twee-pop band based in Burlington
The Smittens are a hard-working, globe-trotting independent American twee-pop band from Burlington, Vermont. The band is friends first and open-hearted indiepop revolutionaries after that. Max Andrucki, Missy Bly, Colin Clary, Dana Kaplan, Holly Chagnon, and David Zacharis switch up instruments, song-writing, and singing to create catchy, harmony-driven pop anthems and queer love songs—always brilliantly lyrical, and often brazenly political. Preferring to do it themselves, the Smittens handle every step of the process, from recording their own music to creating the distinctive artwork that graces the bands fliers and album covers, and booking tours at home and abroad. Formed on a whim at a party in 2002 the Smittens have emerged as one of America’s best-loved underground indiepop sextets, releasing 4 full-length albums, 2 EPs, and a cache of singles and compilation appearances.
Notably, half of the band is either trans or queer. On their latest album, City Rock Dove, member Andrucki told Seven Days that he was apprehensive about one of his new tunes, “Cats for Cats,” even though he couldn’t shake the opening melody when it first popped into his head.
Tinged with darkness, the track begins with Andrucki singing the phrase “Masc 4 masc / Take off your mask.” Anyone familiar with Grindr or other gay hookup apps knows the phrase “masc 4 masc” refers to traditionally masculine men seeking the same in a sexual partner — a much-criticized preference often viewed as internalized homophobia.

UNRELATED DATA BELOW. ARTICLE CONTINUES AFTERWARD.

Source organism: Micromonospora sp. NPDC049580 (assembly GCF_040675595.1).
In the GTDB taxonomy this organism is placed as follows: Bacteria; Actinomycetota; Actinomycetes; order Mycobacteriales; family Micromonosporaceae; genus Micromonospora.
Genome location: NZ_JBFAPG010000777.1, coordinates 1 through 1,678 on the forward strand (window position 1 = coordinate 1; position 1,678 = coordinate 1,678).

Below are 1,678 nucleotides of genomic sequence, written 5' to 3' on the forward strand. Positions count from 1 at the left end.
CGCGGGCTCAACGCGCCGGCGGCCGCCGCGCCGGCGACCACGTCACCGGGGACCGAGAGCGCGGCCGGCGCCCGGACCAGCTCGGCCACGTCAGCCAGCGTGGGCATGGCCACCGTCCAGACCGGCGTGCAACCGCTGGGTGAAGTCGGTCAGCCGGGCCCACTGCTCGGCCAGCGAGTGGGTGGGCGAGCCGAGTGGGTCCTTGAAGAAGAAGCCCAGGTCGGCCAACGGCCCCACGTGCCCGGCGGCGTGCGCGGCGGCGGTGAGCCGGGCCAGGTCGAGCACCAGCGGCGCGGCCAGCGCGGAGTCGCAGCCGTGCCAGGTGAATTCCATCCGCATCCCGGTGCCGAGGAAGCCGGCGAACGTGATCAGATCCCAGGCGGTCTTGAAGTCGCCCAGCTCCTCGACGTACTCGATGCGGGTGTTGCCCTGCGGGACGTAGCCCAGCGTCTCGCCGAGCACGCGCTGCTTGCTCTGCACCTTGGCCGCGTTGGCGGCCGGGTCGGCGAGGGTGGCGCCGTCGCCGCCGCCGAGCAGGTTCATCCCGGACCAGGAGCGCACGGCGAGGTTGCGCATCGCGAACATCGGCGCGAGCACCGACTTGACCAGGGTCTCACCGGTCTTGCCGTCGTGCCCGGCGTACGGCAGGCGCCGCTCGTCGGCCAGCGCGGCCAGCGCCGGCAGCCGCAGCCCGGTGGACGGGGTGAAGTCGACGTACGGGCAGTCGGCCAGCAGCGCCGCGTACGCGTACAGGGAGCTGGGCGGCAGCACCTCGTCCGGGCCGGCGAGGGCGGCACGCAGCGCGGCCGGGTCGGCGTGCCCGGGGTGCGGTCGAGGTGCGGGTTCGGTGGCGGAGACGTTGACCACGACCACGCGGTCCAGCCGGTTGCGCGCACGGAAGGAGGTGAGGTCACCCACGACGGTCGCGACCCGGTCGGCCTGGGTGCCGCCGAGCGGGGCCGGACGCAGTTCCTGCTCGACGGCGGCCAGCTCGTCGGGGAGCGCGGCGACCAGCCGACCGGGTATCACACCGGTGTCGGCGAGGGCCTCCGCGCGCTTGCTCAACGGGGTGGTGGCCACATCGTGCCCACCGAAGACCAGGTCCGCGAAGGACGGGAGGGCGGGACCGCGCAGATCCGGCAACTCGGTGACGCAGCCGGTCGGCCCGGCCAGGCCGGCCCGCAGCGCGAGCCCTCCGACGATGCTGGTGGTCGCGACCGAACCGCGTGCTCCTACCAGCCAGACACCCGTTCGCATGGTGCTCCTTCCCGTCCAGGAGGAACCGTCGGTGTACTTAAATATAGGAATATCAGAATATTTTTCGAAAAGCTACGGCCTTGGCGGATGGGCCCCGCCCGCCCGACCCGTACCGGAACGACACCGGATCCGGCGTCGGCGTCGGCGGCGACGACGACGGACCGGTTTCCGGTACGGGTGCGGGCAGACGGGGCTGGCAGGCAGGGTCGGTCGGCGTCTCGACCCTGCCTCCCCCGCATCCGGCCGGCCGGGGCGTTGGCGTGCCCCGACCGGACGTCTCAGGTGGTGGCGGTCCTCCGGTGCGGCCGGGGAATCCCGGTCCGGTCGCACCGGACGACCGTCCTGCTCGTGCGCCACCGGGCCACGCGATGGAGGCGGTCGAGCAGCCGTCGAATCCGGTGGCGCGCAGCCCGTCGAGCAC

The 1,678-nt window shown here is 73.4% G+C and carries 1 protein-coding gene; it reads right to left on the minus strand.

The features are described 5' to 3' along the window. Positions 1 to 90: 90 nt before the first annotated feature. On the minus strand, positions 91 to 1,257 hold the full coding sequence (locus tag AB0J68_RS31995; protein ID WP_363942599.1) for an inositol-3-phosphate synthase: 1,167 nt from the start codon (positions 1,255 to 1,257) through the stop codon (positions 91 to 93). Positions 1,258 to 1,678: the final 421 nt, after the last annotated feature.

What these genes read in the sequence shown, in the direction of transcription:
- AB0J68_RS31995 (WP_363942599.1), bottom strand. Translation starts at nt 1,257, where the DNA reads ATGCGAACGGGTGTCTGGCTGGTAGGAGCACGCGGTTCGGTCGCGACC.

“I didn’t want to do a critique of gender performance in gay male subculture,” says Andrucki. “That’s kind of overdone. But, nevertheless, [the song] persisted.” He says he waited until late in the recording process to bring the song to the band, his hesitation born of embarrassment. “I thought it was a cheesy, tacky idea,” he explains. “But they were like, ‘You need another song on this record.'”
“It became clear over time that my voice was not resonant with how I felt inside,” he says.
When the time came to revisit the song, which had been shelved before the release of [2014 EP] Love Record Breaker, Kaplan’s voice was markedly lower than it had been when the song was recorded.
“I think there was a moment of recognizing enough time had passed from the original vocals that, in some ways, we had a different instrument to play with,” says Kaplan. “I heard the [old] vocals and thought, That’s not all there is right now.”
Before finalizing the album, the band went back in to add Kaplan’s current voice to the track, commingling it with his pre-testosterone vocals. It’s especially powerful given the meaning behind the song.
“I told you what you wanted to hear / Your reply was my biggest fear,” he sings.
“It’s sort of saying, ‘Fuck you, world,'” Kaplan notes. “It’s more painful to try and not do the thing you need to do than it is to keep it in. So much of it is about reconciling with being true to who you are and what that means against other people’s expectations and fears.”
Some of The Smittens could be heard crooning early in their career at RU12? Coffee House events. And while they were a staple in the Burlington music scene of the 00s, they perform live a bit less frequently these days – an occasional Radio Bean performance and an annual appearance at the Waking Windows festival in Winooski. The band is now approaching their 20th year together.
The Smittens through the years